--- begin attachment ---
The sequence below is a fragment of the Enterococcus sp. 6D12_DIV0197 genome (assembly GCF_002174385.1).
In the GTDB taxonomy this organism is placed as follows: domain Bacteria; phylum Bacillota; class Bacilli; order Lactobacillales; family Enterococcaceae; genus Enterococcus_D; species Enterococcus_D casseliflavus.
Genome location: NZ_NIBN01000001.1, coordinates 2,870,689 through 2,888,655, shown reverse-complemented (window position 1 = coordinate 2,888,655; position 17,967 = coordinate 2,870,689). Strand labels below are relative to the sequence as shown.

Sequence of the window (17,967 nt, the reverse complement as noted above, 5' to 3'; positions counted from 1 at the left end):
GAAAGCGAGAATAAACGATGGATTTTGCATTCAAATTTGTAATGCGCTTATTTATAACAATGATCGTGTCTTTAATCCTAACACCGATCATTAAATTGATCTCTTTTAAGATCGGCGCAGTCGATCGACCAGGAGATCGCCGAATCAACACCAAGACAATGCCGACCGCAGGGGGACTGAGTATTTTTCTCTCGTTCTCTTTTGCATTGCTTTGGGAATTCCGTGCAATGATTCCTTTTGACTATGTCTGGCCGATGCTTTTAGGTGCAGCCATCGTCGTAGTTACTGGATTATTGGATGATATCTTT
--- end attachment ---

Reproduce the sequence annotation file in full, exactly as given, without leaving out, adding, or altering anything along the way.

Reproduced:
The sequence below is a fragment of the Enterococcus sp. 6D12_DIV0197 genome (assembly GCF_002174385.1).
In the GTDB taxonomy this organism is placed as follows: domain Bacteria; phylum Bacillota; class Bacilli; order Lactobacillales; family Enterococcaceae; genus Enterococcus_D; species Enterococcus_D casseliflavus.
Genome location: NZ_NIBN01000001.1, coordinates 2,870,689 through 2,888,655, shown reverse-complemented (window position 1 = coordinate 2,888,655; position 17,967 = coordinate 2,870,689). Strand labels below are relative to the sequence as shown.

Sequence of the window (17,967 nt, the reverse complement as noted above, 5' to 3'; positions counted from 1 at the left end):
GAAAGCGAGAATAAACGATGGATTTTGCATTCAAATTTGTAATGCGCTTATTTATAACAATGATCGTGTCTTTAATCCTAACACCGATCATTAAATTGATCTCTTTTAAGATCGGCGCAGTCGATCGACCAGGAGATCGCCGAATCAACACCAAGACAATGCCGACCGCAGGGGGACTGAGTATTTTTCTCTCGTTCTCTTTTGCATTGCTTTGGGAATTCCGTGCAATGATTCCTTTTGACTATGTCTGGCCGATGCTTTTAGGTGCAGCCATCGTCGTAGTTACTGGATTATTGGATGATATCTTT